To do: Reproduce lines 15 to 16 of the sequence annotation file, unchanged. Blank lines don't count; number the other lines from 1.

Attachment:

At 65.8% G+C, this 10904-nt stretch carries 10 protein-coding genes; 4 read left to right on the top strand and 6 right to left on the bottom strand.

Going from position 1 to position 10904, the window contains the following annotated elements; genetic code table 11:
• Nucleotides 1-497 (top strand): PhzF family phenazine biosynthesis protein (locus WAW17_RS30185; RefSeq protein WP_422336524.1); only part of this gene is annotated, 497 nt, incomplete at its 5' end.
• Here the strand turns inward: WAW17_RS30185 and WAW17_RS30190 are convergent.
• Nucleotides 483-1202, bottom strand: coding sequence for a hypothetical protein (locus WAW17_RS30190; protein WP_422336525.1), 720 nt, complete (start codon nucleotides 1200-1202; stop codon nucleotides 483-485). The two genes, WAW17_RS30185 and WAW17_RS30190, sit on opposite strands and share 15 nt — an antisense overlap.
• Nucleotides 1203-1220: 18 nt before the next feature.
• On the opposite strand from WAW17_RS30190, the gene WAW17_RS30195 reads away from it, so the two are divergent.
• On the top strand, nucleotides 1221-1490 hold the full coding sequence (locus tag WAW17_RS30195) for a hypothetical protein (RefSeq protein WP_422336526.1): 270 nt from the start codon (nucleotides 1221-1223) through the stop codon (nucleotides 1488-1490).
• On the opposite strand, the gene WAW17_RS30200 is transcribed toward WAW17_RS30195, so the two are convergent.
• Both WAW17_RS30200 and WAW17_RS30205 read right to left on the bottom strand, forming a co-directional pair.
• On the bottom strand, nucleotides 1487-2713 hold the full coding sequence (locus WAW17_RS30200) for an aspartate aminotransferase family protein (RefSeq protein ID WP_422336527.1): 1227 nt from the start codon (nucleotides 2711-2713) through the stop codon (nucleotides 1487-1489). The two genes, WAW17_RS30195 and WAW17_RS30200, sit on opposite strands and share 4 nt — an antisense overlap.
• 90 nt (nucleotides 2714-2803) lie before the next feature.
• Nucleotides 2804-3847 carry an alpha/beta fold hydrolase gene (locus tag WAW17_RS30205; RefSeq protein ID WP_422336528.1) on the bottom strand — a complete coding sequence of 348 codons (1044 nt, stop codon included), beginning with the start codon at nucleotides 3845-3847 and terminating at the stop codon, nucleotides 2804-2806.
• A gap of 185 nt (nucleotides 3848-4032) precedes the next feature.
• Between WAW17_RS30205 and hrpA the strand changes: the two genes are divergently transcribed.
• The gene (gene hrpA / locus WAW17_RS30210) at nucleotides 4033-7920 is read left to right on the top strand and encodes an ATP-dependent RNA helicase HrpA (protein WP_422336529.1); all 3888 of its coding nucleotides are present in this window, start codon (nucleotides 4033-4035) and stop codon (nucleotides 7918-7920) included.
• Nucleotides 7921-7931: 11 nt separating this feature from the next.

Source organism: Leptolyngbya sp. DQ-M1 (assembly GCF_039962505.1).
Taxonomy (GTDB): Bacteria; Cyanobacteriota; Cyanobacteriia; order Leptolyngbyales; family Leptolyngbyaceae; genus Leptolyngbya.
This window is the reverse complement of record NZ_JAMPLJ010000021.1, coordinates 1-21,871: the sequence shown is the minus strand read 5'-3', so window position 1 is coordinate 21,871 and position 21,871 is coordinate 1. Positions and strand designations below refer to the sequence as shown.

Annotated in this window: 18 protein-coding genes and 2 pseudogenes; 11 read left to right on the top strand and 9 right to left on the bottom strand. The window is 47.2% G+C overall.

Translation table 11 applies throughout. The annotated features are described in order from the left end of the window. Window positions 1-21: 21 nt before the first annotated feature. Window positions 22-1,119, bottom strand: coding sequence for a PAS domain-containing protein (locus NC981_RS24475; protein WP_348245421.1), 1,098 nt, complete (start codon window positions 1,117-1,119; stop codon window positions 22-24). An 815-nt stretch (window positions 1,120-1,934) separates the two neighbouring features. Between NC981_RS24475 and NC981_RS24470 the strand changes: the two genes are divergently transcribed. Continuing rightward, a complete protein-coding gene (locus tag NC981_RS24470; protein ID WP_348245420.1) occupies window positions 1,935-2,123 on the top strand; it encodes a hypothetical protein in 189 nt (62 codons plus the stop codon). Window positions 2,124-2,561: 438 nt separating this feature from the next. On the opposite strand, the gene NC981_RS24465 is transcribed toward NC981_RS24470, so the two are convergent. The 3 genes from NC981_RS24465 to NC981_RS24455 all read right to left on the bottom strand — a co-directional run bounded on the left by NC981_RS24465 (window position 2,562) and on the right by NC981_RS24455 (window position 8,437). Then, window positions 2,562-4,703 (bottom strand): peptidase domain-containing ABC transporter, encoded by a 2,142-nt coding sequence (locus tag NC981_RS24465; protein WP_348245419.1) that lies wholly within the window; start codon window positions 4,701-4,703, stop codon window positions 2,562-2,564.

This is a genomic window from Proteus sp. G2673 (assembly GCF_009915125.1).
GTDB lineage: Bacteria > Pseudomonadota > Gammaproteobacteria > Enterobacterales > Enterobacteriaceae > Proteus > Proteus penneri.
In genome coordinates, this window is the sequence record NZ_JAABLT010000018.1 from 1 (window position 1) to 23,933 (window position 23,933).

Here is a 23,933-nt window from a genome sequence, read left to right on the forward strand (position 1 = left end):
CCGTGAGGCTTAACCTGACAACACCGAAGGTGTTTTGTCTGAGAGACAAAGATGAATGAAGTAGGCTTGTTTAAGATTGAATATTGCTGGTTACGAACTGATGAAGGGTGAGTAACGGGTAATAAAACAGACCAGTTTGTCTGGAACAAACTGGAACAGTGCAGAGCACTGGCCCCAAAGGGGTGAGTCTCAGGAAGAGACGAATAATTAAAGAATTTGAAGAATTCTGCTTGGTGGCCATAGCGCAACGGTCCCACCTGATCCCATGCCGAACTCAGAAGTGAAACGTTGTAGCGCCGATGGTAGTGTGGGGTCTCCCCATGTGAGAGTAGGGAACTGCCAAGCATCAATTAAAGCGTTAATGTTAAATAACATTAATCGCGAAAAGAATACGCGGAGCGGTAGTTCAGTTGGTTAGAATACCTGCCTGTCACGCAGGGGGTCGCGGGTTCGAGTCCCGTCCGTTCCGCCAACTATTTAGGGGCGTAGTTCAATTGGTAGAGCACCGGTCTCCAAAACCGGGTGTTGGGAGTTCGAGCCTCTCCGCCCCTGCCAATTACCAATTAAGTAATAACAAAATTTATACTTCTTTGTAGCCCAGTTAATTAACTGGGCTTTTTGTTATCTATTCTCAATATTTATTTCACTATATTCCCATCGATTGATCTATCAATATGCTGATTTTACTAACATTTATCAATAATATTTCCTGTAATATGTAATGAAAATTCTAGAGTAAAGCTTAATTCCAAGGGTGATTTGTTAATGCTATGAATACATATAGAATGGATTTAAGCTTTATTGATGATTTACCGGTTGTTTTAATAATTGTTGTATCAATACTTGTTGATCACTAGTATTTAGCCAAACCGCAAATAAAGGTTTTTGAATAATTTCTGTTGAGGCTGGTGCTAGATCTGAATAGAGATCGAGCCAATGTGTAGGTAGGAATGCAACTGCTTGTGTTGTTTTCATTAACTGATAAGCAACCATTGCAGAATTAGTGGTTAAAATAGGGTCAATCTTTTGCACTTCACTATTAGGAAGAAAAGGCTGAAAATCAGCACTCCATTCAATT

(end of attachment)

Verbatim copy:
• Between WAW17_RS30205 and hrpA the strand changes: the two genes are divergently transcribed.
• The gene (gene hrpA / locus WAW17_RS30210) at nucleotides 4033-7920 is read left to right on the top strand and encodes an ATP-dependent RNA helicase HrpA (protein WP_422336529.1); all 3888 of its coding nucleotides are present in this window, start codon (nucleotides 4033-4035) and stop codon (nucleotides 7918-7920) included.